Australia may follow US president Donald Trump’s lead and move its embassy in Israel to Jerusalem from Tel Aviv. The prime minister, Scott Morrison, is expected to make an announcement on Tuesday as part of a foreign policy statement on Israel in Canberra. Morrison has credited the Liberal party’s Wentworth byelection candidate Dave Sharma, a former Australian ambassador to Israel, with raising the issue.
Wentworth, the blue-ribbon Sydney electorate formerly held by Malcolm Turnbull, has a large Jewish community and voters will go to the polls this weekend. Any move by Australia would be a departure from the position taken by Turnbull when he was prime minister and by the former foreign affairs minister, Julie Bishop, and would have global ramifications.
Thirteen million people are at risk of starvation in Yemen if war continues, in what would be “the worst famine in 100 years”, the UN has warned. If airstrikes by the Saudi-led coalition are not halted, famine could engulf the country in the next three months, according to Lise Grande, the agency’s humanitarian coordinator for Yemen. She told the BBC: “I think many of us felt as we went into the 21st century that it was unthinkable that we could see a famine like we saw in Ethiopia, that we saw in Bengal, that we saw in parts of the Soviet Union – that was just unacceptable … and yet the reality is that in Yemen that is precisely what we are looking at.” Yemen has been in the grip of a bloody civil war for three years after Houthi rebels, backed by Iran, seized much of the country, including the capital, Sana’a.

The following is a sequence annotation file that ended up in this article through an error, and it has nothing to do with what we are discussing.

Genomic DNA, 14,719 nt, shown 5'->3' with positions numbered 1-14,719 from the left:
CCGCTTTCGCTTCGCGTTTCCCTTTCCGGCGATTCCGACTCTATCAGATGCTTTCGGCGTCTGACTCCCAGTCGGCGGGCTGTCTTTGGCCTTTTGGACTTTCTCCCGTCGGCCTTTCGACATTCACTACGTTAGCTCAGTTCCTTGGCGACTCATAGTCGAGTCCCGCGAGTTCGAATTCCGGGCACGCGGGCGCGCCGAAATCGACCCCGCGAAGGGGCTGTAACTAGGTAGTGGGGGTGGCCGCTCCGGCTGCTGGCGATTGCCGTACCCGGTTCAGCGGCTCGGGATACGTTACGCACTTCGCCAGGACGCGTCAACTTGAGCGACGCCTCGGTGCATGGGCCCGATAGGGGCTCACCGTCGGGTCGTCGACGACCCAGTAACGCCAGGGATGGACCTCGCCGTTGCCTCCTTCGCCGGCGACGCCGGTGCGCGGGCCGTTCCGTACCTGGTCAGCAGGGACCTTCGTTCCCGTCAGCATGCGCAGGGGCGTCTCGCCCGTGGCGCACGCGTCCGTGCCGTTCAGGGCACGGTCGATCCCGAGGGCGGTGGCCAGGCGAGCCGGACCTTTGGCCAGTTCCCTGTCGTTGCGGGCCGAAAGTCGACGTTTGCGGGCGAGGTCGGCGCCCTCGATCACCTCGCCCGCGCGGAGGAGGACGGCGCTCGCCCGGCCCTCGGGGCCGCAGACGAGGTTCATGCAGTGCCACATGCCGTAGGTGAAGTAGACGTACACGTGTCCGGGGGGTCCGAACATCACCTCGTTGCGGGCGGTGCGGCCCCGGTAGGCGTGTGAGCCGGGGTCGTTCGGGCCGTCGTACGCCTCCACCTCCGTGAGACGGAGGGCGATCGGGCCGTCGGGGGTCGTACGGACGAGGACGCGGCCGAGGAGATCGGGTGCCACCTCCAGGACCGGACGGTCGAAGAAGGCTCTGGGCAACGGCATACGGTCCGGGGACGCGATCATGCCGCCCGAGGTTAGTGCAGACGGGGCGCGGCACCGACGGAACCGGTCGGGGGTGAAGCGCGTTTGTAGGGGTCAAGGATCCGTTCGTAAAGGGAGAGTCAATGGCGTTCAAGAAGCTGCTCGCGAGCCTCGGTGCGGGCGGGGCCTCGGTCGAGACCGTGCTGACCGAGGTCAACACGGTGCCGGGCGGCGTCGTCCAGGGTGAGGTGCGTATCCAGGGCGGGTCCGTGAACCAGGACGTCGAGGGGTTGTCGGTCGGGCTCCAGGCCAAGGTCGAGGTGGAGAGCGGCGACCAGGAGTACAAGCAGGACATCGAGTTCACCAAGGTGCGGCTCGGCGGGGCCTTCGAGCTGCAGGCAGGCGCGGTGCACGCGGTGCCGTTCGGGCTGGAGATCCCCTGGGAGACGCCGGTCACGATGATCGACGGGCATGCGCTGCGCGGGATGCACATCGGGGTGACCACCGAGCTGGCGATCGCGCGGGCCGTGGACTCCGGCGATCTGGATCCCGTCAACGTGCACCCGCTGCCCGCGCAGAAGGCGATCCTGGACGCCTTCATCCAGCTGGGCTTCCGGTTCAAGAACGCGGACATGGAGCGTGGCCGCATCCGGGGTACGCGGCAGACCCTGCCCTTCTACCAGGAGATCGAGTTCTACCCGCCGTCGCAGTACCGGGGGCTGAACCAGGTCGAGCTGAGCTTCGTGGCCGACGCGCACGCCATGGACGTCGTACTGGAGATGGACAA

Three government MPs have urged Scott Morrison to remove children and their families from Nauru, declaring conditions in offshore detention have now reached a tipping point. Craig Laundy, Julia Banks and Russell Broadbent have appealed directly to Morrison to end what the Australian Medical Association has termed a “a humanitarian emergency requiring urgent intervention”. Doctors, including Paul Bauert – a Darwin-based paediatrician who has been active in legal cases involving recent medical transfers from Nauru – have been in Canberra lobbying MPs in the hope of achieving a breakthrough.
Donald Trump has said “rogue killers” may have murdered the journalist Jamal Khashoggi, who is believed to have been killed inside the Saudi consulate in Istanbul. The US president speculated on the presumed death of the Washington Post columnist as he announced he was dispatching his secretary of state, Mike Pompeo, to Riyadh to discuss the deepening crisis with King Salman of Saudi Arabia. After speaking to the Saudi king by phone, the US president said Salman “denies any knowledge of whatever may have happened”. Trump told reporters: “It sounded to me like maybe these could have been rogue killers. Who knows?”